Janet in Japan, and…
September 3, 2018
Speaking of well-travelled Janets – the inspiration behind our Janet harp, Janet Harbison, hasn’t stopped since her trip with us to the Camac Festival USA. There’s been a sell-out concert with the Irish Harp Orchestra at Munich’s Gasteig, an extensive tour of Japan, two CD launches, courses, skype lessons, a lot of publishing…
Performer, teacher, composer and academic, Janet is famous throughout the Celtic harp world. She has won every national Irish harp competition (including the All-Ireland Championship), and a number of international prizes. Having been awarded a two-year Research Fellowship at the Institute of Irish Studies in Belfast, she spent eight years as Curator of Music at the Ulster Folk Museum. She founded the Harp Foundation Ireland, followed by the Irish Harp Centre. She is now Visiting Professor of (Irish) Music at the University of Ulster at Magee College, Derry.
In 2006, Janet published her ‘Harbison Harp Method’, which takes the oral method of teaching as its starting point. It’s a method intrinsic to Irish traditional music – in fact, as Janet writes in an interesting blog post about what traditional and classical musics can learn from each other, a millennium of Irish folk music only began to be written down from 1976.
“Learning by ear, before you see the script, gives students a more intuitive response”, Janet explains. “By which I mean, intuitive response to the music, and also to other people. When you’re playing in a group, you also need to be listening for leads and how they fit in. Also, getting rid of the sheet music releases people from the panic of seeing a difficult piece on paper – if there’s an unusual time signature for example, which looks daunting if you’re thinking you’re going to have to count it all. If you learn it by ear, then you’ll get it right much more naturally. Then, you can have the text to practice from at home, as an aide memoire but not as your starting point. Also, going back to the question of group work, because there’s no script leading the experience, I find that the ensembles often have a lot of freedom to be all things to all men. In my harp ensembles, I write different parts for different ability levels, and have more than one person on a part. Also, I make the distinction between Session and Stage play – one being more formal music preparation and the other for creative fun! For ‘Session play’, those who are feeling well at home with the part can improvise and go off into flights of fancy, while those who are less experienced can stay in their comfort zone. For ‘Stage play’ of course everyone is expected to stick to their parts! The oral method is dependant on the skill of the teacher leading the player(s), preparing new music by ‘breaking and building’ the phrases in a rhythmic repetition. In ensemble pieces, every part must be musically logical in itself to facilitate memorisation. Whether applied to harp solo or in an ensemble, the oral method is an organic way of learning – It’s not an anarchic “do whatever you like” experience, but rather a method that builds on intuitive musicianship.”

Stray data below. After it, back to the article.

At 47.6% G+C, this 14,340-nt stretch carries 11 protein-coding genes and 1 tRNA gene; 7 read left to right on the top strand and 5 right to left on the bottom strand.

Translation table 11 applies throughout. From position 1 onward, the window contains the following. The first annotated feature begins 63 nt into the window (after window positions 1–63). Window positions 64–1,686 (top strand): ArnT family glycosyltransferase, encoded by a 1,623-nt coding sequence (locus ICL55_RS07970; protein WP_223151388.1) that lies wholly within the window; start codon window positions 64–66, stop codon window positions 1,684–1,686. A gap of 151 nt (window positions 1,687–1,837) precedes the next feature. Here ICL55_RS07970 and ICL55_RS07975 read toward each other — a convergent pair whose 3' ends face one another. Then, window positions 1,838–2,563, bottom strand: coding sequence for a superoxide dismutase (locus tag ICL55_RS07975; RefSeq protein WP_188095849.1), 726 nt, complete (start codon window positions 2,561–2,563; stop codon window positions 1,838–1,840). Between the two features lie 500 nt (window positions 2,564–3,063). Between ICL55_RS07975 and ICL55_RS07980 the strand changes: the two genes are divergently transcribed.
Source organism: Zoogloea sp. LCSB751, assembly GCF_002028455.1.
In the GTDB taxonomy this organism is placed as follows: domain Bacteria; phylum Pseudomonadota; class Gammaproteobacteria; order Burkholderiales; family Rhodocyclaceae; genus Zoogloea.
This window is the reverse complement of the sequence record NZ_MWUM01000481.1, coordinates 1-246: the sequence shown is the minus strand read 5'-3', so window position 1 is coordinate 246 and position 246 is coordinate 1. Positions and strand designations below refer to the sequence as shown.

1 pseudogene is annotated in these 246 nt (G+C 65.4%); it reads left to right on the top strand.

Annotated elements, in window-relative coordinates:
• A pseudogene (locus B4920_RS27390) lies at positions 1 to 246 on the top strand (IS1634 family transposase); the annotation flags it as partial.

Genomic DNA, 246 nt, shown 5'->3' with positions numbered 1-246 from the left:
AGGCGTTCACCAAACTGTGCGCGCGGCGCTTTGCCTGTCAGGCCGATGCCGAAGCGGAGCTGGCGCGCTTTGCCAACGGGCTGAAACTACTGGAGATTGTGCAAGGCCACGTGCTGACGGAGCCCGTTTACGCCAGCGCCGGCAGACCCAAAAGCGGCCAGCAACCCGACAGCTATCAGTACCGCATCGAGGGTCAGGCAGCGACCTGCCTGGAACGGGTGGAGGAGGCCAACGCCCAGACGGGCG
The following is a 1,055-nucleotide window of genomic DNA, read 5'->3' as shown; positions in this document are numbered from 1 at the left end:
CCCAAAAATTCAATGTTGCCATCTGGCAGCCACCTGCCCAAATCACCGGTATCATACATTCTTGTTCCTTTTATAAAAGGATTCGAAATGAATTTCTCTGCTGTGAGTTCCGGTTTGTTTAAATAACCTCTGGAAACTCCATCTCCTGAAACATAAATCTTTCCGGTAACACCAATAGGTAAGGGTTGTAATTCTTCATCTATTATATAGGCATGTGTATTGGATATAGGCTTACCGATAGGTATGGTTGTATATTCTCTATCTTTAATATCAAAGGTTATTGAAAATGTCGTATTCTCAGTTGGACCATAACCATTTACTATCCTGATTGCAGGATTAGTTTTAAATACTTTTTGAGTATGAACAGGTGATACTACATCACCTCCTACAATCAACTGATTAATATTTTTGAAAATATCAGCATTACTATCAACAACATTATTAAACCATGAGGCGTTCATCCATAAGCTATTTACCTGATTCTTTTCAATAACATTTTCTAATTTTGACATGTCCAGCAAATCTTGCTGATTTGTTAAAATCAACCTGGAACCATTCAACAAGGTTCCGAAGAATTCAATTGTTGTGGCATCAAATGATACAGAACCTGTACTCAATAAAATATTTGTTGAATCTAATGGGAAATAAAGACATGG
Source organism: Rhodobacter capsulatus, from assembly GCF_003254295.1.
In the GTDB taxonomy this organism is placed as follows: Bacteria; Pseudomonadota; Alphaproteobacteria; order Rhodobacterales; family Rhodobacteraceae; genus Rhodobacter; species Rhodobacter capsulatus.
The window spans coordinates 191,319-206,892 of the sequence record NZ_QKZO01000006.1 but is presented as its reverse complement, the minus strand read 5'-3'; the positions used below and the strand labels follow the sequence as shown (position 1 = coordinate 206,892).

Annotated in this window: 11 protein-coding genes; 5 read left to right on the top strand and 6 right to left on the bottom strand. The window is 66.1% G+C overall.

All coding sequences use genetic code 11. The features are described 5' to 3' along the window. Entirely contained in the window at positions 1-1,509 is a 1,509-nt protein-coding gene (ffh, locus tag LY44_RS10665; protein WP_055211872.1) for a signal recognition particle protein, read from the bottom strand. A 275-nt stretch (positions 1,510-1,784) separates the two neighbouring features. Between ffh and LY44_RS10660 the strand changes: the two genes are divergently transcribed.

If you’re interested in the Irish harp, Janet’s new website offers a lot of fascinating material. You can explore her lectures, courses, concert programmes, Harbison Harp Method syllabus, workshops, a very extensive body of music, teaching material and recordings, and much more! The combination of a workshop with one of Janet’s virtuosic, lively and often sidesplittingly funny concerts is one we can particularly recommend.
At the Highest Concert in the World, Siobahn Brady is premiering ‘By Strangford Water’, a new work by Janet. “Strangford is the loch just south of Belfast”, says Janet. “It’s actually a tidal loch full of amazing wildlife, and it’s a protected world nature site. This tune was a gift for the eightieth birthday of my professor at the Institute of Irish Studies. He said that at the age of eighty, he wanted to sit in his chair peacefully and watch the tide ebb and flow, while waiting on the geese in the Spring. So this is about painting a picture of Strangford Loch in sound. It’s gentle water, and full of beauty, fertility and flow.” This piece will be the title track of Janet’s forthcoming album, that should be launched in October.